Tensions build as Minneapolis election nears

  • Article by: MAYA RAO and ERIC ROPER
  • Star Tribune staff writers
  • October 25, 2013 - 7:14 PM


A public housing forum Thursday was largely tame until Mark Andrew shot back at Cam Winton’s answer to a question about creating programs specifically aimed at Somali ex-convicts — one of the first times Andrew has jabbed back at Winton, a frequent critic. Winton had said he believed in “colorblind ladders of opportunity.”

“Would I create more programs targeted specifically to Somali-Americans?” Winton asked. “No, I would not. Nor would I create any programs that specifically targeted any other person of whatever ethnic makeup. In our modern multiethnic Minneapolis, targeting programs to particular ethnicities does not make sense.”

Andrew responded: “I actually have to take issue with what I just heard. I think that was an ignorant statement. That’s unbelievable. We have to target government resources to specific communities because different communities have different needs.”

Feedback from the microphone soon drowned out Andrew’s voice, prompting Winton to say, “That’s the stupid meter. It turns people off for saying things that are stupid.”

Winton clarified in an interview that he was referring to Andrew’s comments, not Andrew himself, and that he was alluding to Mayor R.T. Rybak’s comment to MinnPost in September about Andrew making a “deeply stupid” remark.

Subtle criticism

Council Member Betsy Hodges said Friday she would not back a publicly subsidized 1,000-room Convention Center hotel, in a veiled attack on Andrew, who has expressed support for the idea in recent months.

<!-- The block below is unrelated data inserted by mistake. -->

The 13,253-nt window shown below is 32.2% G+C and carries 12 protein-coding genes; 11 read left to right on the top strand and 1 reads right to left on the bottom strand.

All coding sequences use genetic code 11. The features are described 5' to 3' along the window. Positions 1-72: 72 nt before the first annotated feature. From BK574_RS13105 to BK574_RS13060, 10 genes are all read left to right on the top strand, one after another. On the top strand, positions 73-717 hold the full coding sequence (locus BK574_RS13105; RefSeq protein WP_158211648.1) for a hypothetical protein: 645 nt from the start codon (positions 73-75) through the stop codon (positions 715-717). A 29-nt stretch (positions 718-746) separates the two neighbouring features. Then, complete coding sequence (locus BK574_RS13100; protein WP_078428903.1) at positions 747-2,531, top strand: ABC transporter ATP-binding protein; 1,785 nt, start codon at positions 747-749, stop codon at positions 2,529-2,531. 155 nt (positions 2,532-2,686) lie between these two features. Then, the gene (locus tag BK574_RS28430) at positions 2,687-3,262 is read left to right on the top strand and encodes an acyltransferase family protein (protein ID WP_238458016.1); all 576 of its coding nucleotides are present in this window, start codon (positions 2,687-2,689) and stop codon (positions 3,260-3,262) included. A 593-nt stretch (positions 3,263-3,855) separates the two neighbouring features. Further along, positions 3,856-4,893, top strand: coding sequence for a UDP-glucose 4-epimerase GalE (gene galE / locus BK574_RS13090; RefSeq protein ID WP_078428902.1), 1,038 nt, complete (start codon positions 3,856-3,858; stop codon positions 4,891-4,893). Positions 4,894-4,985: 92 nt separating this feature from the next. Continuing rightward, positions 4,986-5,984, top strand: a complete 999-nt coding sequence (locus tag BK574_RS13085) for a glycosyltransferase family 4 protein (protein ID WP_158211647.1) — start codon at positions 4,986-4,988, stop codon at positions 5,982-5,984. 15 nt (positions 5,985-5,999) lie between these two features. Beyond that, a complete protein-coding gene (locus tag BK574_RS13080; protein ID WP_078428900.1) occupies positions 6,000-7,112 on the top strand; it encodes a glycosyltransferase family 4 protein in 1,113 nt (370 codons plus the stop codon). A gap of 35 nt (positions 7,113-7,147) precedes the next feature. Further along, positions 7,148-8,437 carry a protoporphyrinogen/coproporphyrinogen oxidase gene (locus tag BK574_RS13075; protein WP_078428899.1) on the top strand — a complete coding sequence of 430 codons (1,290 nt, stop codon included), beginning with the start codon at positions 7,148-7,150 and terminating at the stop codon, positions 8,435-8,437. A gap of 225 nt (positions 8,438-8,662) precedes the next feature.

Hodges did not name Andrew until pressed by reporters.

Hodges also took a subtle shot at Jackie Cherryhomes by asking whether they would go back to the days of public subsidies for downtown’s Block E, which Cherryhomes supported as City Council president in the 1990s — but never named her, either.

Cautious answers

A forum Tuesday featuring several Somali candidates and City Council member Robert Lilligren grew tense when candidates were asked their position on same-sex marriage.

There was a long pause and some rumblings from the audience about the relevance of the question.

Abdi Warsame eventually said, “I feel like everybody else,” adding that same-sex marriage is the law of the land and he respects the law.

Abdi Addow also paused before answering. “It’s a very touchy question,” he said, adding that he believes marriage should be between a man and a woman, “but everybody has the right to choose whatever they want.”

Mahamed Cali voiced similar sentiments, saying, “a rule is a rule, but as a Muslim, no, I don’t support it.”

Lilligren, who is gay, said he supports same-sex marriage.

Free on Nov. 5?

Just over a week before Election Day, the city still needs approximately 300 more election judges.

City Clerk Casey Carl said that they are particularly interested in finding judges who speak Spanish, Somali and Hmong.

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